Ozzy Osbourne

Ordinary Man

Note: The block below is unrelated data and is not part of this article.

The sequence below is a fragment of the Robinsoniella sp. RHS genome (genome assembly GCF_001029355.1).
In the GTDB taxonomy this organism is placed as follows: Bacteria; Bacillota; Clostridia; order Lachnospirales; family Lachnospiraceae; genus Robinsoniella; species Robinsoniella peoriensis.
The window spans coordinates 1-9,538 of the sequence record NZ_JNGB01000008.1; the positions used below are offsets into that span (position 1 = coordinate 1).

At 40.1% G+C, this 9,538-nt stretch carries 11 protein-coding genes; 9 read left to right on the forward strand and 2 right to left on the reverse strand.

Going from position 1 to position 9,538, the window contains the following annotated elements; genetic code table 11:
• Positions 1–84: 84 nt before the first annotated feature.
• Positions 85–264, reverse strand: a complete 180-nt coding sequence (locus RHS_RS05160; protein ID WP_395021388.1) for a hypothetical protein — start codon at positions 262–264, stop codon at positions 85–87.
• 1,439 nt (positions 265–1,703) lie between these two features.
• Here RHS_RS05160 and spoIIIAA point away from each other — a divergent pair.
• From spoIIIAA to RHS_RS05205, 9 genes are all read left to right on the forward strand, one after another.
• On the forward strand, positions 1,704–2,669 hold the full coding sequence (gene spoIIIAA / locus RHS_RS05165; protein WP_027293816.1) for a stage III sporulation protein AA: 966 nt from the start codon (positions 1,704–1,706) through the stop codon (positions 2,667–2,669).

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A decade passed between metal icon Ozzy Osbourne's 2010 album Scream and its follow-up, Ordinary Man. His 12th solo studio effort is charged with an unexpected crackle of life that hasn't graced an Ozzy album in a long time. In the time since his last solo endeavor, Osbourne reunited with Black Sabbath for touring and the recording of 13, the first Sabbath studio album he'd sung on since 1978. Possibly rejuvenated by his time back at the helm with one of the most foundational metal bands ever, there's a new level of heaviness throughout Ordinary Man. There have been Sabbath-isms scattered throughout much of Ozzy's solo output, but rarely as blatantly as the sinister riffing and cosmic metallic breakdown of songs like "Under the Graveyard" and the demented "Straight to Hell." Ozzy even goes so far as to reprise the "Alright now!" first heard on Sabbath's 1971 pro-pot anthem "Sweet Leaf" to open "Straight to Hell." Red Hot Chili Peppers drummer Chad Smith, Guns N' Roses alum Duff McKagan, and guitarist Andrew Watt (who produced the album after first working with Osbourne during his cameo on a Post Malone song in 2019) serve as the backing band, and turn in powerful performances that move from full-force metal attacks to quickly shifting grooves. The album recalls the raw power of Black Sabbath, but also channels Black Album-era Metallica on the creeping, oozy "Today Is the End" and the unhinged punk thrash on the Post Malone-assisted "It's a Raid." While Ordinary Man is surprisingly strong, it's not a grand slam. The by-the-numbers piano ballad title track is largely without character, wasting an odd duet of Ozzy and Elton John on a song that takes no risks and attempts nothing new. Less-inspired tracks like "Eat Me" and "Scary Little Green Men" would fit as filler anywhere in the Ozzy discography between 1986 and 2020, with stock riffs and Osbourne's patented maniacal laughter both feeling a little phoned in. Despite a few weaker spots, Ordinary Man contains some of Ozzy's best solo work in years. The production is huge but the energy is spontaneous, sounding like it was as fun to make as it is to listen to. 71 years old at the time Ordinary Man was released, Osbourne's voice in in great shape, sounding more or less like he always has. How he's making music this strong after riding the crazy train for more than half-a-century is anyone's guess, but the better songs here rank among his best.

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